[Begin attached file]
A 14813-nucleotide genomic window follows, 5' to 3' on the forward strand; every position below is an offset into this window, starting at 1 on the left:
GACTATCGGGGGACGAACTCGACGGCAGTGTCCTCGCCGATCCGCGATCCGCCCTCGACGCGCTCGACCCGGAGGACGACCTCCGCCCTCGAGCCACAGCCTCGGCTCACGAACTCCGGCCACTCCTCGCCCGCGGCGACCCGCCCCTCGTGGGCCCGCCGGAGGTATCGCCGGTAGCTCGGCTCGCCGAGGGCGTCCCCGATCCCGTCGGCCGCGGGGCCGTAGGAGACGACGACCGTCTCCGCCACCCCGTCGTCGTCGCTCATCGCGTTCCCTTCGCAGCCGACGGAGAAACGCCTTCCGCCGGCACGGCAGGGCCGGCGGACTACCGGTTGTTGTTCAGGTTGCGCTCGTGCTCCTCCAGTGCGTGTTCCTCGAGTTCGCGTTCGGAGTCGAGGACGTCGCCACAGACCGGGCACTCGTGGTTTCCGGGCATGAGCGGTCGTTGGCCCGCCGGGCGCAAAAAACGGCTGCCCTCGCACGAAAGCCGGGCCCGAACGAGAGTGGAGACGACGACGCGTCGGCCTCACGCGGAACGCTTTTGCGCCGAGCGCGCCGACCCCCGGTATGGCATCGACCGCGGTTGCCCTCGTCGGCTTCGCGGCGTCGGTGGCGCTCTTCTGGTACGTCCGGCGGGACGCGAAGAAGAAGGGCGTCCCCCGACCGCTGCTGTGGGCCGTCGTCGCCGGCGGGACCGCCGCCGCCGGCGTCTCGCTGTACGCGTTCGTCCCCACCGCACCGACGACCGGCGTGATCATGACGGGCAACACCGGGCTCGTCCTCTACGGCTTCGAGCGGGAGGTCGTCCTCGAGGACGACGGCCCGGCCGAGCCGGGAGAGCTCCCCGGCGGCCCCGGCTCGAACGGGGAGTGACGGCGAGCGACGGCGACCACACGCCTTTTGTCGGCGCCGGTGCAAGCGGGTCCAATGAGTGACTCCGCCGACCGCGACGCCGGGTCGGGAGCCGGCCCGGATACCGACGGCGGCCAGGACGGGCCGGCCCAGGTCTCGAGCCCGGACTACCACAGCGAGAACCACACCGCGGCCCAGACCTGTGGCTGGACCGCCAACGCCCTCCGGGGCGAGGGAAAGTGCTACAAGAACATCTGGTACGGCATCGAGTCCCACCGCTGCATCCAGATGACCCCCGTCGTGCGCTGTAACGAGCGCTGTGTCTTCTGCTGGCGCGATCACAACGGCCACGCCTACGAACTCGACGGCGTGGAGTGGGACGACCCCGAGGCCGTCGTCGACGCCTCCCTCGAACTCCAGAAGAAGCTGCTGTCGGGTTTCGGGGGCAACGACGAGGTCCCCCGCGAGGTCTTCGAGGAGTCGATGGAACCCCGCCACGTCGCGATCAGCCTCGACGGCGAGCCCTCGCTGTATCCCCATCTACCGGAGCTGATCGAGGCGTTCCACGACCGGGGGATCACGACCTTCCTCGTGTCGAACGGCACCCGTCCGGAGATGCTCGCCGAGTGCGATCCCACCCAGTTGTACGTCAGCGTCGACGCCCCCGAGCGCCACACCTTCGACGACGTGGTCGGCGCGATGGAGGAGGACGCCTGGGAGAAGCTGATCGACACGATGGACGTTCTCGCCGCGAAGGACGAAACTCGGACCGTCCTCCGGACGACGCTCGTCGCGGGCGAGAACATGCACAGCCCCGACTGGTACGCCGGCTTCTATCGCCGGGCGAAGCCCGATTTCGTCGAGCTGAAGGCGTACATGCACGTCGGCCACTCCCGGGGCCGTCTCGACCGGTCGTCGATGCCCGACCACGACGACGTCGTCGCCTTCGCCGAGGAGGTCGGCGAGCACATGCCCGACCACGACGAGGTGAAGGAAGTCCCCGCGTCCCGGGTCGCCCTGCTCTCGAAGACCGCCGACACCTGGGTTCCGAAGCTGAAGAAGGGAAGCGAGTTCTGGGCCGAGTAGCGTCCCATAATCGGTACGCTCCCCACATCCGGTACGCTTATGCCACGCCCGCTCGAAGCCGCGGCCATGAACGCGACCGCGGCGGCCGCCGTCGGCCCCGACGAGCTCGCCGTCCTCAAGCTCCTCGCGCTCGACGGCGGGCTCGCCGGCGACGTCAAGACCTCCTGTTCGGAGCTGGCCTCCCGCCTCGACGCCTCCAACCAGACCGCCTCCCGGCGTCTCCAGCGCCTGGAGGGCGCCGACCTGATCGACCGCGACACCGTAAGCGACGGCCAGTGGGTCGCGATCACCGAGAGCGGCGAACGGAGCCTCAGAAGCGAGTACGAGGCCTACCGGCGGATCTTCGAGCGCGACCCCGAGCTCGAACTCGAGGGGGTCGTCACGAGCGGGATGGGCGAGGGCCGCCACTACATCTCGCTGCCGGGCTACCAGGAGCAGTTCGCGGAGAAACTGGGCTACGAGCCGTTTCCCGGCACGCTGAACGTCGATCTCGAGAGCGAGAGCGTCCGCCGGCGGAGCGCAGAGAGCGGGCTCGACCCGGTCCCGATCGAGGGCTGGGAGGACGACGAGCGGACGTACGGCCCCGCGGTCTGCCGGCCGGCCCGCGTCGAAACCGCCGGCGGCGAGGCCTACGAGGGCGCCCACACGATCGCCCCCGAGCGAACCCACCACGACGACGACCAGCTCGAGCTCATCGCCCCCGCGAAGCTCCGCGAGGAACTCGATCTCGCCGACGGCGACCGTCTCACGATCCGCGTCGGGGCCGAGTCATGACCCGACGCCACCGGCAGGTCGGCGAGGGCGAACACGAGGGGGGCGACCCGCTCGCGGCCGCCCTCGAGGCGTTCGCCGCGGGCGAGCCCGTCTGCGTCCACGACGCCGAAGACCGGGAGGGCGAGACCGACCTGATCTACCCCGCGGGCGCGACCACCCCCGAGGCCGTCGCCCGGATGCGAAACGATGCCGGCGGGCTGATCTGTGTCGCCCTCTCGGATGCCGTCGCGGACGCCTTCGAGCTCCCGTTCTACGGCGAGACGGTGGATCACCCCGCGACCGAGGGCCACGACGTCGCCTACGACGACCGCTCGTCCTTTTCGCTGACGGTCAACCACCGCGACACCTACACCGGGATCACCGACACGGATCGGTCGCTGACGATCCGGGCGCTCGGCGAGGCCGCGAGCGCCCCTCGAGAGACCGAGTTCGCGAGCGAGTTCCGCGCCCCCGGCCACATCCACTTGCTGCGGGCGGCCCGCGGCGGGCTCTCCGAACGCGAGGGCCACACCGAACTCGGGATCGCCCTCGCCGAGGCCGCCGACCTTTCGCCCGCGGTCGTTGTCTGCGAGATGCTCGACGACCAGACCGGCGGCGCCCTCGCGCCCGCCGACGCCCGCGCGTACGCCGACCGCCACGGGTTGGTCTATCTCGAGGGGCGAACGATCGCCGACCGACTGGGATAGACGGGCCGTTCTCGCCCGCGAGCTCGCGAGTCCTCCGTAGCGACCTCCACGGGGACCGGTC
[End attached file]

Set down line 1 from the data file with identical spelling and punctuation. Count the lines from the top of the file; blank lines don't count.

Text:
A 14813-nucleotide genomic window follows, 5' to 3' on the forward strand; every position below is an offset into this window, starting at 1 on the left: